Christmas is a magical time for families. But buying a tree, toys for the kids (and sometimes for big kids too!) and all the trimmings can leave us struggling in January when the credit card bills start landing on the doormat. A happy Christmas can quickly turn into a depressing New Year.

It’s easy to understand why Christmas is one time of the year when we’re most tempted to overspend. Before we know it, we can run up debts that last long after the last mince pie has been eaten and all the used wrapping paper has been put out for recycling.

Tips for sensible spending

Many couples find it helpful to agree a budget beforehand and to shop together where possible to avoid arguments. If you know how much you have to spend, you can ensure you don’t rack up huge credit card bills. Remember – the ‘bargains’ you buy on credit can end up costing you much more in the long run.

Planning ahead is also incredibly helpful. Try to start saving for Christmas as early as possible – perhaps in a savings account, or using supermarket savings stamps. Even just a couple of Euro a week through the year can really help pay for Christmas. Also, be aware that companies which offer you a ‘hamper’ scheme may overcharge you for food. And, if the hamper company goes out of business you might lose all the money you’ve ‘saved’ with them.


One of the most costly aspects of Christmas is all the things you’re ‘expected’ to spend money on. A bit of honesty goes a long way – if you can’t afford to buy presents for distant relatives, get in touch beforehand and ask if this year you can just send cards. You might find they’re relieved to not have to buy presents for you too!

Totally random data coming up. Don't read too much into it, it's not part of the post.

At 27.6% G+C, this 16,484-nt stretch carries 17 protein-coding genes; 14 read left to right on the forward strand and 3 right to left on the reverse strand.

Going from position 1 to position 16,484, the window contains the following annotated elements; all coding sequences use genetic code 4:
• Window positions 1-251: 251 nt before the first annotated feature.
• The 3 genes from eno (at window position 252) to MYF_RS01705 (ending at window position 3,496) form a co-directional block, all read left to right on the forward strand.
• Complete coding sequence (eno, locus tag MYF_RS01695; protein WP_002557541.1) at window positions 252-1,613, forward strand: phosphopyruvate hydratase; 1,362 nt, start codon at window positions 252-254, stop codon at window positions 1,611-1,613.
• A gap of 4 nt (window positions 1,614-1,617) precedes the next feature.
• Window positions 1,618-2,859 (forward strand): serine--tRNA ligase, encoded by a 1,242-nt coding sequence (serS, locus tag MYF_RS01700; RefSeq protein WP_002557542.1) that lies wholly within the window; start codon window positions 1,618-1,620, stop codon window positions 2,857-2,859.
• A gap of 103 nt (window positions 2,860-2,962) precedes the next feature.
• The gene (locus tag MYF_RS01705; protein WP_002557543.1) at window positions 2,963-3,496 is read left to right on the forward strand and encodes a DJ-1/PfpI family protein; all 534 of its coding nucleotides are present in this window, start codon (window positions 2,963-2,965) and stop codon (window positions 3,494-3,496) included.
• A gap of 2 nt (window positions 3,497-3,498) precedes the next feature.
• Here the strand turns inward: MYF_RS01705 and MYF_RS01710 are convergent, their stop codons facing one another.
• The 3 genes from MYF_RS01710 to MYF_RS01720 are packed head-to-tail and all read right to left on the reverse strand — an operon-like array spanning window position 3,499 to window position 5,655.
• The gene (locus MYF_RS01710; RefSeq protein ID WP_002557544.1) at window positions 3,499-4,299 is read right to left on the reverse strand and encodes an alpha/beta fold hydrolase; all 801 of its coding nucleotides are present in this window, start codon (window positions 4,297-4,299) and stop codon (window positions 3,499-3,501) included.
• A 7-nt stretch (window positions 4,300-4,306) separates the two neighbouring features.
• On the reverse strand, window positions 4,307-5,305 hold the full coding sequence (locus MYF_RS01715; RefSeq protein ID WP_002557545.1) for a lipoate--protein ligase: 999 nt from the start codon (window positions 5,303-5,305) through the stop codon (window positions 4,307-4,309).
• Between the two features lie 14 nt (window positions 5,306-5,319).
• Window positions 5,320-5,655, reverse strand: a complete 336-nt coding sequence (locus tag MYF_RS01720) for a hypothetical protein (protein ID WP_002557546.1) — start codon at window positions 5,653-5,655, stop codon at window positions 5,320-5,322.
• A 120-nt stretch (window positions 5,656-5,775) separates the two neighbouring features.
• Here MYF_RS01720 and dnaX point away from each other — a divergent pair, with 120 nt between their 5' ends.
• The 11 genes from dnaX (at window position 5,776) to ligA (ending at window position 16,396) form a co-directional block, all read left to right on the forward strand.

Office nights out can also be expensive – particularly if you’re expected to bring your partner and/or need to hire a babysitter. Think carefully before committing yourself to going to a party. Of course, you might feel you need the opportunity to take a ‘night out’, and the social aspect of a ‘works do’ shouldn’t be underestimated. But realistically, if you don’t want to go, and you can’t really afford to go, be brave and decline the invitation. You may find your courage inspires other people too.

At home as well, you can feel under pressure to cook the traditional Christmas turkey with all the trimmings. Have a think about which ‘traditional’ Christmas items don’t get eaten – do you always find yourself throwing away almost a whole packet of nuts or dates in February? Perhaps there are other things it’s not worth buying.

‘Memorable’ doesn’t have to be ‘expensive’

One of the ways we can add to Christmas stress is by assuming that because we can’t afford a huge gift for our kids, Christmas will turn out to be a big disappointment. But that doesn’t have to be the case. Many children will be excited by the prospect of staying up really late to go to a midnight carol service, for example.

If your child has their heart set on one particular, expensive thing, ask all your relatives, family members and friends to contribute to one BIG present for the kids. Even if it’s just a few Euro – the money they’d spend on a chocolate ‘selection pack’ – it all helps. Plus they’ll have the satisfaction of contributing to a gift which will last a lot longer than sweets will.

Don’t forget classic party games, which don’t cost the earth. Get the kids involved in planning the games – setting the forfeits for Pass the Parcel, for example. Games like this can be a great way for children to forge strong relationships with older family members, like grandparents, aunts and uncles.

With thanks to Care for the Family UK

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